This tutorial will show you how to create a custom toggle switch using the input checkbox field and CSS.
To start, let’s create the markup.
Create a label element with a class of toggle.
Inside the element add the input checkbox type and a span element with a class of switcher.
Let’s create another two copies.
Add the checked attribute to set a default.
To style the label toggle class, add position relative.
Custom width and height.
For the switcher span element, set it to absolute.
Add a background.
Set the toggle to an “inline-block.”
Let’s hide the input element.
Set the switcher top, bottom, left, and right properties to zero.
To create the toggle round button, target the switcher pseudo-element.
set the content. Set to absolute. Add width and height. Add a background.
Set the top and left to 4 pixels. Then add a 50% “border-radius” to make it round.
Let’s make each of these toggles into a new line.
For the input-checked styling, let’s change the background of the switcher.
Also, add some shadow to the element on-focus.
Then, move the switcher pseudo element to the right when it’s checked.
And finally, add a transition to smooth it out.
The <input> element is so powerful because of its attributes; the type attribute, described with examples above, being the most important. Since every <input> element, regardless of type, is based on the HTMLInputElement interface, they technically share the exact same set of attributes. However, in reality, most attributes have an effect on only a specific subset of input types. In addition, the way some attributes impact an input depends on the input type, impacting different input types in different ways.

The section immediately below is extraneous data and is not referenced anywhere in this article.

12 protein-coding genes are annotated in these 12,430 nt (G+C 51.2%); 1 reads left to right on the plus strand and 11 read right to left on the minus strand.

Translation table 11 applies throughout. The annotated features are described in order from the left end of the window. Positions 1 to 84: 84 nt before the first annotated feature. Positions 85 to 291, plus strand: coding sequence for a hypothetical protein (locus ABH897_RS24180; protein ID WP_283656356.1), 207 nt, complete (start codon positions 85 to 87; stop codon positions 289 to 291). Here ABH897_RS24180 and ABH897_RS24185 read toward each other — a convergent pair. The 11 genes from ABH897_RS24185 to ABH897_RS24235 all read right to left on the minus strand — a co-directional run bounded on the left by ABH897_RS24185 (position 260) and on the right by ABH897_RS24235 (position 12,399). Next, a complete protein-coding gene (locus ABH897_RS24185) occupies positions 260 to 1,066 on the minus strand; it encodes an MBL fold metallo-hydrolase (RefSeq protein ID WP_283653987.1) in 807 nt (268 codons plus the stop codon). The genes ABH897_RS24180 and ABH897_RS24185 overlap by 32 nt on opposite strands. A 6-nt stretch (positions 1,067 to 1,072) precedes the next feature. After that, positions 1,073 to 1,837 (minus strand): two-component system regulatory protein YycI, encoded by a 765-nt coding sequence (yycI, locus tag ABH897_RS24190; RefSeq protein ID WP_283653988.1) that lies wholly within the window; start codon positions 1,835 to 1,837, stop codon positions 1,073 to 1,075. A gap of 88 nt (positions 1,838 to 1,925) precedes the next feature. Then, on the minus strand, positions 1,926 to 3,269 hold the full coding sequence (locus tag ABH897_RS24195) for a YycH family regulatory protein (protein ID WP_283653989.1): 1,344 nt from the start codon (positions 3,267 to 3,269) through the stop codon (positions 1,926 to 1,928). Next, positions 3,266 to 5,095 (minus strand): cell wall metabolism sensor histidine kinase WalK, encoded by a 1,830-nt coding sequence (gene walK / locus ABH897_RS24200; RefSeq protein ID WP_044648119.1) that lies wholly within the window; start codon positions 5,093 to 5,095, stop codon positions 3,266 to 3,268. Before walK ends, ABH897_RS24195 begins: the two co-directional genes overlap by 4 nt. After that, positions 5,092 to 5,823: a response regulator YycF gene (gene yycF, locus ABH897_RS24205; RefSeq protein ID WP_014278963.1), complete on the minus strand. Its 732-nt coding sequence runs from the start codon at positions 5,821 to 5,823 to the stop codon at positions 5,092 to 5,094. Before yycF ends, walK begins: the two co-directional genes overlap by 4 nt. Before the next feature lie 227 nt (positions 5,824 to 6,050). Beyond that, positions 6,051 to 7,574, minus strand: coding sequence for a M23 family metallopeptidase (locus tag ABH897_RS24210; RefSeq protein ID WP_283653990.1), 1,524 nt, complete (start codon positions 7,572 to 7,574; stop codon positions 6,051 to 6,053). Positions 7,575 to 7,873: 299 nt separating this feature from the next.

This section provides a table listing all the attributes with a brief description. This table is followed by a list describing each attribute in greater detail, along with which input types they are associated with. Those that are common to most or all input types are defined in greater detail below. Attributes that are unique to particular input types—or attributes which are common to all input types but have special behaviors when used on a given input type—are instead documented on those types’ pages. From: developer.mozilla.org
<input type="checkbox" checked>